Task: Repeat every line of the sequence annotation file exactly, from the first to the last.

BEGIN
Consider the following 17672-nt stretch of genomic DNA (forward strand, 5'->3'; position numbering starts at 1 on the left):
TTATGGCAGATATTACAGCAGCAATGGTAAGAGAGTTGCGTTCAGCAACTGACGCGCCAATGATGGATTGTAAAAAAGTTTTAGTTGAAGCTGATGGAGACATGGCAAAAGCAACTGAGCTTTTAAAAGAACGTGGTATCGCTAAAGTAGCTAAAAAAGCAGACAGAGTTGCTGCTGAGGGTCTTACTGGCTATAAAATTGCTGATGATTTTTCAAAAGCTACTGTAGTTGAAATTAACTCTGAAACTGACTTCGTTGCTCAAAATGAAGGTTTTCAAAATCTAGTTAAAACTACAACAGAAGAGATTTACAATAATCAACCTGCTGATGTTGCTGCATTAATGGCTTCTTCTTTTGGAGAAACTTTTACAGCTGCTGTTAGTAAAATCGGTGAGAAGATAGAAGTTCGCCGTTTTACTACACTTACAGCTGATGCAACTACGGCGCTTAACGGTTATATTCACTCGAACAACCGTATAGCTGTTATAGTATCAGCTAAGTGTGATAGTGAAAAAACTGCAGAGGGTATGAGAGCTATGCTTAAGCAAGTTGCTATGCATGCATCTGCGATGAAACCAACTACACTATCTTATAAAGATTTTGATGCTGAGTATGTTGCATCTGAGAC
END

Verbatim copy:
Consider the following 17672-nt stretch of genomic DNA (forward strand, 5'->3'; position numbering starts at 1 on the left):
TTATGGCAGATATTACAGCAGCAATGGTAAGAGAGTTGCGTTCAGCAACTGACGCGCCAATGATGGATTGTAAAAAAGTTTTAGTTGAAGCTGATGGAGACATGGCAAAAGCAACTGAGCTTTTAAAAGAACGTGGTATCGCTAAAGTAGCTAAAAAAGCAGACAGAGTTGCTGCTGAGGGTCTTACTGGCTATAAAATTGCTGATGATTTTTCAAAAGCTACTGTAGTTGAAATTAACTCTGAAACTGACTTCGTTGCTCAAAATGAAGGTTTTCAAAATCTAGTTAAAACTACAACAGAAGAGATTTACAATAATCAACCTGCTGATGTTGCTGCATTAATGGCTTCTTCTTTTGGAGAAACTTTTACAGCTGCTGTTAGTAAAATCGGTGAGAAGATAGAAGTTCGCCGTTTTACTACACTTACAGCTGATGCAACTACGGCGCTTAACGGTTATATTCACTCGAACAACCGTATAGCTGTTATAGTATCAGCTAAGTGTGATAGTGAAAAAACTGCAGAGGGTATGAGAGCTATGCTTAAGCAAGTTGCTATGCATGCATCTGCGATGAAACCAACTACACTATCTTATAAAGATTTTGATGCTGAGTATGTTGCATCTGAGAC